The New Year is an ideal time to reconnect teams with your mission, vision and values, and then hone in on the vision as a springboard for planning goals that truly engage and inspire for year ahead, writes Jennie Walker
As the ancient Chinese philosopher Lao Tzu once said, “If you do not change direction, you may end up where you are heading.” As we embark on a new year, it is wise to set aside time for reflection about our trajectories. This is helpful for all professionals, but has even greater importance for managers as their priorities affect the direction of many people.
But this reflection shouldn’t be just a simple evaluation of progress toward goals. It should be much more meaningful, reflecting on mission, vision and values. To what extent have our achievements and those of our teams reflected the mission, vision, and values of the organisation?
If this is a new exercise for you or if it’s been a while since you’ve done this, here is a quick refresher on mission, vision and values:
Mission is the core purpose of an organisation. An automobile company, for example, would likely have a mission related to producing quality cars. It is helpful for functional teams to have mission statements as well, even though their ultimate mission is to support the organisation. This is because mission statements guide our actions and priorities. A team’s mission statement describes how the team supports the company’s mission.
“To what extent have our achievements and those of our teams reflected the mission, vision, and values of the organisation?”
For example, the HR department within the automotive company might have a mission to recruit, hire and retain a highly qualified workforce based on industry standards so that the company can produce quality cars. The mission is the fundamental reason for the existence of the organisation and team. Even though this may seem obvious, the onslaught of information and tasks in the modern workplace can easily distract employees and leaders from their core purpose. A mission statement is a beacon to navigate through the chaos.
Vision is more aspirational in nature. It is the future vision of what the organisation would like to be or achieve. The automobile company might have a vision to be the industry leader in producing high-quality compact cars, for example. To achieve this, the HR department needs to attract and retain top industry talent. So the department vision would likely focus on being the preferred employer in the compact car segment of the automotive industry.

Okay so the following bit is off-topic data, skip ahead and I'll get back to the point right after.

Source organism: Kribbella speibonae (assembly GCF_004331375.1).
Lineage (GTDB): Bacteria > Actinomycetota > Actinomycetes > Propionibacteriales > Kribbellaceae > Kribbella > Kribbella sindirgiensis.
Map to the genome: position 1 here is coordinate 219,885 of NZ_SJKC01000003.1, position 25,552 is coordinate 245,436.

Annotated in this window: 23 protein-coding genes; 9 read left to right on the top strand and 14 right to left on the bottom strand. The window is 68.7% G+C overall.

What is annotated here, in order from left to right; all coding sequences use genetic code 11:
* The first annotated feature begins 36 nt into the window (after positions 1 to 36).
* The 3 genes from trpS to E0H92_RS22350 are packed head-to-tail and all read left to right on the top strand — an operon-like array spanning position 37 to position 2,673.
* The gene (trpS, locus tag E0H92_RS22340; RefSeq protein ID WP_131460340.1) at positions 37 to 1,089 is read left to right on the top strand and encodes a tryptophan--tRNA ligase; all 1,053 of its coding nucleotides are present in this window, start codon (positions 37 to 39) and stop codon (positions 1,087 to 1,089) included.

‘Preferred employer’ is a simple phrase that captures a set of complex information that must be further defined to guide the actions of the department. However, the phrase captures the spirit of those actions and serves to inspire HR professionals to attract and retain the best of the best. A vision statement provides inspiration to excel.
“The mission is the fundamental reason for the existence of the organisation and team”
Values are the core beliefs and behaviours promoted in the organisation to create and perpetuate a desired culture. In the production of cars, maintaining a safe working environment would be paramount, for example. Assembly requires excellent communication and precision, making those important behaviours.
Since many teams are involved in production, collaboration, respect, and inclusion may also be important values. Value statements capture how we are supposed to work together. If you are the leader of a team, these statements hold an especially heavy weight. Not only should they be role-modeled, they should also actively be promoted among team members.
When thinking about your trajectory as a leader this last year, consider the following questions:
- What did the team achieve?
- How did the team’s stated priorities reflect the mission, vision and values of the organisation?
- How did the team’s actual achievements contribute to the mission, vision and values?
- What needs to be done this year to align with these?
- How can I, as a leader, better engage the team in our mission, vision and values?
- What values should we focus on in the coming year to make our working culture more fulfilling and effective?
“Value statements capture how we are supposed to work together”
Once you have completed this exercise yourself, consider inviting your team to do this together. Reviewing the prior year with the team is important to provide recognition, facilitate a forum for collective reflection, and engage them in planning for their future. When this exercise is done as a group, it is natural for people to want to linger on discussing problems that surfaced. It is cathartic to review history, and the team’s concerns do need to be acknowledged and resolved as appropriate.
However, the past should not end up being the focus of the reflection activity. Socrates once said, “The secret of change is to focus all of your energy, not on fighting the old, but on building the new.” So clear away the haze of the past year by reconnecting your team with the mission, vision and values. Then hone in on the vision as a springboard for planning goals that truly engage and inspire for year ahead.
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